Martins EB., Chapman RW.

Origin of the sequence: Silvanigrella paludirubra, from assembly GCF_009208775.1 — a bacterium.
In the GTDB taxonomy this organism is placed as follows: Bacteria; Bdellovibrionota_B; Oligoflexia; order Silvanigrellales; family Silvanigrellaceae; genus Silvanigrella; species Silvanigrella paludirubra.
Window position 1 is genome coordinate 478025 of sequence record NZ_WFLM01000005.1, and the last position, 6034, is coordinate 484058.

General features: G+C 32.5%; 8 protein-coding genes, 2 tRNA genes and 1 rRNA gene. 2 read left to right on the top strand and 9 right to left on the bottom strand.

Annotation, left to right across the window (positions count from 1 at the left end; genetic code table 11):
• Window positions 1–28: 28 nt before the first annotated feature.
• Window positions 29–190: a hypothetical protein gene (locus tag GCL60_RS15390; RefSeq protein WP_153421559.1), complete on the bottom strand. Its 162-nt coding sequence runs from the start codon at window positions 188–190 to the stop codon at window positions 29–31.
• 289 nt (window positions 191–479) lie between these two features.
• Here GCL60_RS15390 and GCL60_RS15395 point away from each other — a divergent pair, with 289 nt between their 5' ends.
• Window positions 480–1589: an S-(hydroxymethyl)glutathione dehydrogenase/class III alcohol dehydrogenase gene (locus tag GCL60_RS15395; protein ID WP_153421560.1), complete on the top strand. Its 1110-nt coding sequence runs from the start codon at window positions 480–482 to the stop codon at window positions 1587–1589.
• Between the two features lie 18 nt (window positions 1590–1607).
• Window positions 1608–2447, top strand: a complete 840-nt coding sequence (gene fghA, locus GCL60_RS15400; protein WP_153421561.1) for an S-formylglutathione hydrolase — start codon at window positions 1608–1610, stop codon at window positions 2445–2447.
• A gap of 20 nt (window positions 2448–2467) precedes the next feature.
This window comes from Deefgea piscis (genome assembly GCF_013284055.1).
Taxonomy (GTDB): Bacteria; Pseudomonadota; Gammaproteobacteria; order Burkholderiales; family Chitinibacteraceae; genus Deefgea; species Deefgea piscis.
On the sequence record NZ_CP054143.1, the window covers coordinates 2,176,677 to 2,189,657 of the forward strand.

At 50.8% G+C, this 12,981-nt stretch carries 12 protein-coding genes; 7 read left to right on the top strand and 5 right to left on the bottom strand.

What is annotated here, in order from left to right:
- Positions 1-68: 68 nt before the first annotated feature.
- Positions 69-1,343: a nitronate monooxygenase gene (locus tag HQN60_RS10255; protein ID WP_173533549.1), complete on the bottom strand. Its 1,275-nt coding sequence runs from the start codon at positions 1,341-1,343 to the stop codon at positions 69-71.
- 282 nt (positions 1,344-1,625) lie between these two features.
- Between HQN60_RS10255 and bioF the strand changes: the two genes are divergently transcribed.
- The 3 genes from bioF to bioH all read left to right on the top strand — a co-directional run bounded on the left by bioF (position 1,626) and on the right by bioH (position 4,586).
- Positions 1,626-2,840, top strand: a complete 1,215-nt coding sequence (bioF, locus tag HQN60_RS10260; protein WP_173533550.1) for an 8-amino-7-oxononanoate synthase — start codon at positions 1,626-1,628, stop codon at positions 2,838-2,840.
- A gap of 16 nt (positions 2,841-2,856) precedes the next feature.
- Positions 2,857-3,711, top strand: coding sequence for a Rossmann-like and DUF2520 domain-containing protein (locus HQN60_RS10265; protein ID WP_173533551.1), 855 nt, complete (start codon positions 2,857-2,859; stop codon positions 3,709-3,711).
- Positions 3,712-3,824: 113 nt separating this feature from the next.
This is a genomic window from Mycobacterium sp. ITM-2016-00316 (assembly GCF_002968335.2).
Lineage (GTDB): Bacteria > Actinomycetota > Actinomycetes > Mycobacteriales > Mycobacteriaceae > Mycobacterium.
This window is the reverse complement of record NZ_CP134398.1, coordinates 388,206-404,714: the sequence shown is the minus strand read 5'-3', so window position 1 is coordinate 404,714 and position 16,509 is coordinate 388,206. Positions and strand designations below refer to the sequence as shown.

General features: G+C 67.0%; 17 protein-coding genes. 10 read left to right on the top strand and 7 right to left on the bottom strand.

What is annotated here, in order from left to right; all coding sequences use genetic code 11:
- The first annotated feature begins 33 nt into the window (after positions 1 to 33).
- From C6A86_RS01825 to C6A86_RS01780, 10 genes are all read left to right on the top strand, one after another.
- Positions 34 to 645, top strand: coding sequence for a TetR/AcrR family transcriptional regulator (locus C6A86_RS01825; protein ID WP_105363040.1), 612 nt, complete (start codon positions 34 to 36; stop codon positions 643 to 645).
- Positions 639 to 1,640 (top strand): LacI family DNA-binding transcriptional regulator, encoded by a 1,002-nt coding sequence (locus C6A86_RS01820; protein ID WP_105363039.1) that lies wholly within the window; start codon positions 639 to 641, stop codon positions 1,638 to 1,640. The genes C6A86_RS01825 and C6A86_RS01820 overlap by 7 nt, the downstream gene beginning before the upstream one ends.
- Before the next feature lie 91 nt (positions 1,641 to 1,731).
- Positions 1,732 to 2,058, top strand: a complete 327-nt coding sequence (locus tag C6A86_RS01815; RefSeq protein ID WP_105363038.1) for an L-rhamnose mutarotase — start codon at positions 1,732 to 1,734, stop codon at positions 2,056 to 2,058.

Primary sclerosing cholangitis (PSC) is a chronic cholestatic liver disease that progresses to death as a result of liver failure or cholangiocarcinoma. Susceptibility to PSC is associated with the HLA A1-B8-DR3 haplotype, and new associations with HLA C and tumor necrosis factor genes have been detected. A circulating antineutrophil cytoplasmic antibody is found in many patients with PSC, but its antigen or antigens have not been identified. Some studies suggest that this antigen may be an anti-nuclear membrane protein rather than cytoplasmic. Diagnosis of PSC is based on endoscopic retrograde cholangiography, but magnetic resonance cholangiography is a promising noninvasive alternative. Medical treatment remains elusive. In highly selected patients, endoscopic or even surgical treatment can be tried. Orthotopic liver transplantation remains the only effective therapy, but inflammatory bowel disease may run a more aggressive clinical course after this procedure. Sclerosing cholangitis may recur after transplantation, but this has had no clinical implications to date.